And Then There Were None

Ten strangers are summoned for a long weekend to the remote Soldier Island off the coast of Devon, under variously different pretexts.

Characters arrive individually and in pairs, having travelled to the island to see Mr and Mrs Owens; the hosts of this group holiday excursion. They are assisted Fred Narracott(Chris Allcock) the boatman, who appears briefly in the first act, complete with wellies and Cornish accent.

Only the maid Mrs Rogers (Catherine Wilkinson), and daughter and cook Ethel (Melissa Rawlings), are there to greet them. They too are waiting on the missing couple.

There is no way for any of them to leave the island, so they set about trying to determine who their mysterious hidden host might be and where he might be hiding. As stories are shared one becomes aware that no character has ever met the Owens’ and the confusion as to why they are there and who they all are, begins.

While they are waiting, a recording, via a gramophone record, levels serious accusations at each of them that they have all been responsible for someone’s death. One by one, they are accused. One by one, their various sordid pasts catch up with them, as one by one, they meet their end!!

Tom Brown as Captain Philip Lombard, is a confident man who admits to his previous crime and has come to the island equipped to deal with trouble. Lombard is accompanied to the island by Vera Claythorne (Paris Lowcock) and there is more than a hint of attraction between them.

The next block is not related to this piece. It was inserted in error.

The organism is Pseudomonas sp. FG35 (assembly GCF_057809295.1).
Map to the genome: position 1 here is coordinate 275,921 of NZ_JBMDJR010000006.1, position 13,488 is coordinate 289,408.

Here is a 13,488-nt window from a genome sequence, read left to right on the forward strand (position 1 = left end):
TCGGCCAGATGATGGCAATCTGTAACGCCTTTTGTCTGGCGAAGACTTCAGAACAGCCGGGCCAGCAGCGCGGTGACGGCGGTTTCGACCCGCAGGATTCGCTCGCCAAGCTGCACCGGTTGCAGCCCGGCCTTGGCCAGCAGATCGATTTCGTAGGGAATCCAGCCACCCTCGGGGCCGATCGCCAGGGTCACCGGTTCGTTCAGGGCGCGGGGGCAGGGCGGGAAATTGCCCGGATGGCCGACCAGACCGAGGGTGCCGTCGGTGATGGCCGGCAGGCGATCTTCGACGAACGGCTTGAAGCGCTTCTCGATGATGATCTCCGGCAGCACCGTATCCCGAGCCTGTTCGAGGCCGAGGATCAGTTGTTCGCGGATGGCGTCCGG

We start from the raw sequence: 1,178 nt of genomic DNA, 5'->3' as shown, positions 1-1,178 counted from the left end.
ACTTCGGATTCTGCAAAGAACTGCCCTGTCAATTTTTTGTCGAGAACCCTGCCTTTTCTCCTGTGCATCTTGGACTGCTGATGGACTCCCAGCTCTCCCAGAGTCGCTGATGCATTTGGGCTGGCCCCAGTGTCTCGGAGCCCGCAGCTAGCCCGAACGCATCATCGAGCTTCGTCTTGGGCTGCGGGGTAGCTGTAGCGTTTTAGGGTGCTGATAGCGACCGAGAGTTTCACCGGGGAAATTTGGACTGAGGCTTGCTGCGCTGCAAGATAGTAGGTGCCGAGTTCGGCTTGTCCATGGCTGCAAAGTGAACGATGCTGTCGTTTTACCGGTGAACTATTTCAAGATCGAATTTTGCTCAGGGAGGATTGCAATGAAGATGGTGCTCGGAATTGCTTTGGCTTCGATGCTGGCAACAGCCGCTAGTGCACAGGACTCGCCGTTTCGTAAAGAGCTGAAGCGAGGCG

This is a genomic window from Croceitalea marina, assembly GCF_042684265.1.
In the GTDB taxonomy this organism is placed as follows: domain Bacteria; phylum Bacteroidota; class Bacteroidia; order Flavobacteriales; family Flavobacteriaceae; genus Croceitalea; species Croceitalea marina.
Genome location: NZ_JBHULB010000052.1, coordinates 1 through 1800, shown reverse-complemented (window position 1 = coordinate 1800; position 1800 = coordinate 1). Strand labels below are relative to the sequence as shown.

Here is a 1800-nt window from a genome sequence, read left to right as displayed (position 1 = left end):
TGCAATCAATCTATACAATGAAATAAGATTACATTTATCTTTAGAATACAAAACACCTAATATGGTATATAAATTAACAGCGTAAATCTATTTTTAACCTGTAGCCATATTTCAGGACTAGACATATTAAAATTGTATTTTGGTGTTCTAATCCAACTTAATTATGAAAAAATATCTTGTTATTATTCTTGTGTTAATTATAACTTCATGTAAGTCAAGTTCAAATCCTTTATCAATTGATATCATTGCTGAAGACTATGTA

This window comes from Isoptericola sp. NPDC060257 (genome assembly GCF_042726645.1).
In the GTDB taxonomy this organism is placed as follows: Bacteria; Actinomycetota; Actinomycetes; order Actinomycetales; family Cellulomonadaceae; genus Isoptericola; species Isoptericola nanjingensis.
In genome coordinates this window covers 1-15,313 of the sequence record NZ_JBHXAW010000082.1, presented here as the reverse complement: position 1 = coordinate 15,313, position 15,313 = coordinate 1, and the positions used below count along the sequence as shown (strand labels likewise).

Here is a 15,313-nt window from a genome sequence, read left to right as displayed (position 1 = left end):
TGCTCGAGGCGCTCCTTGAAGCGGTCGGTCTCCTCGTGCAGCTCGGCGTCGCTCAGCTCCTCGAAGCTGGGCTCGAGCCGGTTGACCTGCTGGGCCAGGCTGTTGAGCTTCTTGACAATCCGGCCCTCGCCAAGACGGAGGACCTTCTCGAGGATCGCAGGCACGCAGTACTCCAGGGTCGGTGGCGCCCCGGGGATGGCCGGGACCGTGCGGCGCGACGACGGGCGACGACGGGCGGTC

Anne Marston is a totally immature, irresponsible woman played wonderfully by Emma Simpson. General Mackenzie (Lawrence Chandler) is a retired military man who lost his wife some years ago. A wise, if not slightly confused man, who in a lovely way gains your sympathy.

Miss Emily Brent (Kate Nichols) is a delight to watch.  Looking down on most of the guests, she is a woman knows what she wants and likes and usually gets it. Carl Howe, in his first role for the Drama Club plays, William Blore, who initially hides his identity as a former Policeman.

Jo Longstaff plays Dr Edwina Armstrong (there is always a Doctor). And finally, we have Judge Wargrave, probably the biggest role in the whole production and a huge one to take on by Keith Irons in his debut for the Club. Keith had the appearance and characteristics of a Judge to perfection as he acted as a calming influence as the night continued.

Based on Agatha Christie’s masterpiece, And Then There Were None is the mystery play at its finest. To this day it remains the world’s bestselling mystery novel. The tension rises as the characters begin to unravel. Fingers point and suspicions are raised at the slightest thing. Each actor plays their part wonderfully and moments of humour are capitalised on.

This successful production of And Then There Were None was Maria Lowcock’s first attempt at directing for the Club. It is a taught thriller that keeps the audience enraptured as they try and work out who is the killer at the same time as the characters. This production shows why this story is a classic.  Altogether an entertaining evening of suspense.